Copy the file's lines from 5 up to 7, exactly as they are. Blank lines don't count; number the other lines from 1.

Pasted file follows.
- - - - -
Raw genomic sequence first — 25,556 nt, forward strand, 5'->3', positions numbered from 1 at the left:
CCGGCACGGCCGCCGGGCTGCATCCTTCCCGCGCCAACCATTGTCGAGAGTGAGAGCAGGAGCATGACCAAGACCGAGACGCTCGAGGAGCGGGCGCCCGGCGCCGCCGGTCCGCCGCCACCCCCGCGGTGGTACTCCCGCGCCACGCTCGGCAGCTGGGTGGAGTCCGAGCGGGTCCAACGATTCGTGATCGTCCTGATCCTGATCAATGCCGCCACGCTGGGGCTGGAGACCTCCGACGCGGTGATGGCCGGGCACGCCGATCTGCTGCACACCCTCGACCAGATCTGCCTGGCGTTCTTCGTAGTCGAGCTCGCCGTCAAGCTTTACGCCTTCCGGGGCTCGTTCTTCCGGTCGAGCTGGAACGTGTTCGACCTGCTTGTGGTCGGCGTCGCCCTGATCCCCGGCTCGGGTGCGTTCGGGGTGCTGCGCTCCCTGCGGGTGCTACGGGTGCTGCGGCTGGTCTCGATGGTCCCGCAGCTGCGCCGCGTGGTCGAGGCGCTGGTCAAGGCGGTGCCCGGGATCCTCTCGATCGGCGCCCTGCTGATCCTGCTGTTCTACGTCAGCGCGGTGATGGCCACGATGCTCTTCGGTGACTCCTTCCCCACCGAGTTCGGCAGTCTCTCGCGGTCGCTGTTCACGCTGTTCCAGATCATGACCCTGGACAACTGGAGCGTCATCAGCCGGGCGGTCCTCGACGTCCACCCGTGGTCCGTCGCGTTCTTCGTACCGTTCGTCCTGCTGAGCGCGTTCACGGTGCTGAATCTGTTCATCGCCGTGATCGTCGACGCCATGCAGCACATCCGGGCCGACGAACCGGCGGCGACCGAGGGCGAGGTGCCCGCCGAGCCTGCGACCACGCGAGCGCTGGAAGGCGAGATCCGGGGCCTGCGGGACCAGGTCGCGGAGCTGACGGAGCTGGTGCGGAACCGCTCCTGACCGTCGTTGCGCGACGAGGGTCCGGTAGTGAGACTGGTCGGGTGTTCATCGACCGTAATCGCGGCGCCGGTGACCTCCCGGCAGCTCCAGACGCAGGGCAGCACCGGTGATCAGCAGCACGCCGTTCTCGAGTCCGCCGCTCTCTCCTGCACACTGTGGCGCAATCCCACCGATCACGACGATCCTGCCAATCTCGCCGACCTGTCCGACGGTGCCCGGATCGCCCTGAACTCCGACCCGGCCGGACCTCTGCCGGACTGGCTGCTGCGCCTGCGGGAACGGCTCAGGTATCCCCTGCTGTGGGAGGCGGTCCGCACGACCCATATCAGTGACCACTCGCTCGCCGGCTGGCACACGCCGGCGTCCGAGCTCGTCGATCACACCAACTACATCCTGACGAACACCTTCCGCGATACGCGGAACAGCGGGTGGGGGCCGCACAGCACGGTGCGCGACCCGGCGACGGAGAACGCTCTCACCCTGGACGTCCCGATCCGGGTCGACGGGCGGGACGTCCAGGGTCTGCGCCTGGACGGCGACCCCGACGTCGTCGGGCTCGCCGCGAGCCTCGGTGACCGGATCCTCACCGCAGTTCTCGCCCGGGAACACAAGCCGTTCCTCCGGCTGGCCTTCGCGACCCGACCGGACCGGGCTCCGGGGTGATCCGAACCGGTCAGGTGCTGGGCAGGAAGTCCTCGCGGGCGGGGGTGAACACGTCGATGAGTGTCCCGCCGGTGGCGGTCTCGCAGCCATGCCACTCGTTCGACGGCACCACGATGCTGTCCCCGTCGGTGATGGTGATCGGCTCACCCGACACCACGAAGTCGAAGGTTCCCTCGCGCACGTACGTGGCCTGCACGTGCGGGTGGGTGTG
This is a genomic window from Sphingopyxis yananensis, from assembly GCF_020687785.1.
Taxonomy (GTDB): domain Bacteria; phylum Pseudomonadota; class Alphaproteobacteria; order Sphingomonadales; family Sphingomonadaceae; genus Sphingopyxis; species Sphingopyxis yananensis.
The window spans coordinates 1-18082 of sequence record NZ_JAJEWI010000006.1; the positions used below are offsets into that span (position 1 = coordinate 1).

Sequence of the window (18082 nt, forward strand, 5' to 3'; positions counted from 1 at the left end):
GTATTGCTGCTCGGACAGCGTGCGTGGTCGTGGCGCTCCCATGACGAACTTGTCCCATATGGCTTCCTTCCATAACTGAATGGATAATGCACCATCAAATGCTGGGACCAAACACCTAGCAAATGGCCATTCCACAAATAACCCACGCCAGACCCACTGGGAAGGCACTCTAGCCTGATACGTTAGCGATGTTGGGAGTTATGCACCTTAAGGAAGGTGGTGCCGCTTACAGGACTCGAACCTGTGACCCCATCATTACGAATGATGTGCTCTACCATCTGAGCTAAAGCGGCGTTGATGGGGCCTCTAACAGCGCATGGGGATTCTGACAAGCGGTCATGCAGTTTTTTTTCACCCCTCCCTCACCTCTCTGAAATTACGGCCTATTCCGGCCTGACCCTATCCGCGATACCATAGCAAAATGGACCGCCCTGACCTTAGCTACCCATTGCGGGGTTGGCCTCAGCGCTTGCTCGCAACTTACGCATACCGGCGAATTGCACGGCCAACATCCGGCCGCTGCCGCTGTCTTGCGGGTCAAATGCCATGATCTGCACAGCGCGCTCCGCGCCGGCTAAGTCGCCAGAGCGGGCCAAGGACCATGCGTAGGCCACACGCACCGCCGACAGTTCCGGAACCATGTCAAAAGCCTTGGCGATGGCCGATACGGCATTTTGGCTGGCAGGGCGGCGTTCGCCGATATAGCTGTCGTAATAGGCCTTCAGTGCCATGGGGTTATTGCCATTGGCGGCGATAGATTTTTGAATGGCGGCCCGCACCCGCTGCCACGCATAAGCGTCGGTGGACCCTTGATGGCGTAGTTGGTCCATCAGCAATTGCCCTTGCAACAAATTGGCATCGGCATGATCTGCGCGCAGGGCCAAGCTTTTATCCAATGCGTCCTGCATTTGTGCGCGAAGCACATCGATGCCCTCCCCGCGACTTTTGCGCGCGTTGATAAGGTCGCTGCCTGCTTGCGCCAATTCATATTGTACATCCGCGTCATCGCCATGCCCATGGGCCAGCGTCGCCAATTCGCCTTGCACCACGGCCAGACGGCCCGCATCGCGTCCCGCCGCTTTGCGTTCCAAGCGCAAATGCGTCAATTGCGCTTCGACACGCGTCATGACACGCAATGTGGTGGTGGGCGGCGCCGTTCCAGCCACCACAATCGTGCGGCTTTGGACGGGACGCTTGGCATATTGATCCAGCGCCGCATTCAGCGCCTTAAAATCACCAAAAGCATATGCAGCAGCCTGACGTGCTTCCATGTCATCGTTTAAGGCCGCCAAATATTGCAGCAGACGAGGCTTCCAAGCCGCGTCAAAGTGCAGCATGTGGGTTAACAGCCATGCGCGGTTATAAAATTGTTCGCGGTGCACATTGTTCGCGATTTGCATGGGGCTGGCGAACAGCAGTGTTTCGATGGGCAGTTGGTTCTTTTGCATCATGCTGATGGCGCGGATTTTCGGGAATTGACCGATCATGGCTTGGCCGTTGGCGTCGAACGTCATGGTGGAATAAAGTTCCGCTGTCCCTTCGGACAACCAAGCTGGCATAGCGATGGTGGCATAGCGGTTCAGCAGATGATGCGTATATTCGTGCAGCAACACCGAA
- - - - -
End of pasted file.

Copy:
The window spans coordinates 1-18082 of sequence record NZ_JAJEWI010000006.1; the positions used below are offsets into that span (position 1 = coordinate 1).

Sequence of the window (18082 nt, forward strand, 5' to 3'; positions counted from 1 at the left end):
GTATTGCTGCTCGGACAGCGTGCGTGGTCGTGGCGCTCCCATGACGAACTTGTCCCATATGGCTTCCTTCCATAACTGAATGGATAATGCACCATCAAATGCTGGGACCAAACACCTAGCAAATGGCCATTCCACAAATAACCCACGCCAGACCCACTGGGAAGGCACTCTAGCCTGATACGTTAGCGATGTTGGGAGTTATGCACCTTAAGGAAGGTGGTGCCGCTTACAGGACTCGAACCTGTGACCCCATCATTACGAATGATGTGCTCTACCATCTGAGCTAAAGCGGCGTTGATGGGGCCTCTAACAGCGCATGGGGATTCTGACAAGCGGTCATGCAGTTTTTTTTCACCCCTCCCTCACCTCTCTGAAATTACGGCCTATTCCGGCCTGACCCTATCCGCGATACCATAGCAAAATGGACCGCCCTGACCTTAGCTACCCATTGCGGGGTTGGCCTCAGCGCTTGCTCGCAACTTACGCATACCGGCGAATTGCACGGCCAACATCCGGCCGCTGCCGCTGTCTTGCGGGTCAAATGCCATGATCTGCACAGCGCGCTCCGCGCCGGCTAAGTCGCCAGAGCGGGCCAAGGACCATGCGTAGGCCACACGCACCGCCGACAGTTCCGGAACCATGTCAAAAGCCTTGGCGATGGCCGATACGGCATTTTGGCTGGCAGGGCGGCGTTCGCCGATATAGCTGTCGTAATAGGCCTTCAGTGCCATGGGGTTATTGCCATTGGCGGCGATAGATTTTTGAATGGCGGCCCGCACCCGCTGCCACGCATAAGCGTCGGTGGACCCTTGATGGCGTAGTTGGTCCATCAGCAATTGCCCTTGCAACAAATTGGCATCGGCATGATCTGCGCGCAGGGCCAAGCTTTTATCCAATGCGTCCTGCATTTGTGCGCGAAGCACATCGATGCCCTCCCCGCGACTTTTGCGCGCGTTGATAAGGTCGCTGCCTGCTTGCGCCAATTCATATTGTACATCCGCGTCATCGCCATGCCCATGGGCCAGCGTCGCCAATTCGCCTTGCACCACGGCCAGACGGCCCGCATCGCGTCCCGCCGCTTTGCGTTCCAAGCGCAAATGCGTCAATTGCGCTTCGACACGCGTCATGACACGCAATGTGGTGGTGGGCGGCGCCGTTCCAGCCACCACAATCGTGCGGCTTTGGACGGGACGCTTGGCATATTGATCCAGCGCCGCATTCAGCGCCTTAAAATCACCAAAAGCATATGCAGCAGCCTGACGTGCTTCCATGTCATCGTTTAAGGCCGCCAAATATTGCAGCAGACGAGGCTTCCAAGCCGCGTCAAAGTGCAGCATGTGGGTTAACAGCCATGCGCGGTTATAAAATTGTTCGCGGTGCACATTGTTCGCGATTTGCATGGGGCTGGCGAACAGCAGTGTTTCGATGGGCAGTTGGTTCTTTTGCATCATGCTGATGGCGCGGATTTTCGGGAATTGACCGATCATGGCTTGGCCGTTGGCGTCGAACGTCATGGTGGAATAAAGTTCCGCTGTCCCTTCGGACAACCAAGCTGGCATAGCGATGGTGGCATAGCGGTTCAGCAGATGATGCGTATATTCGTGCAGCAACACCGAA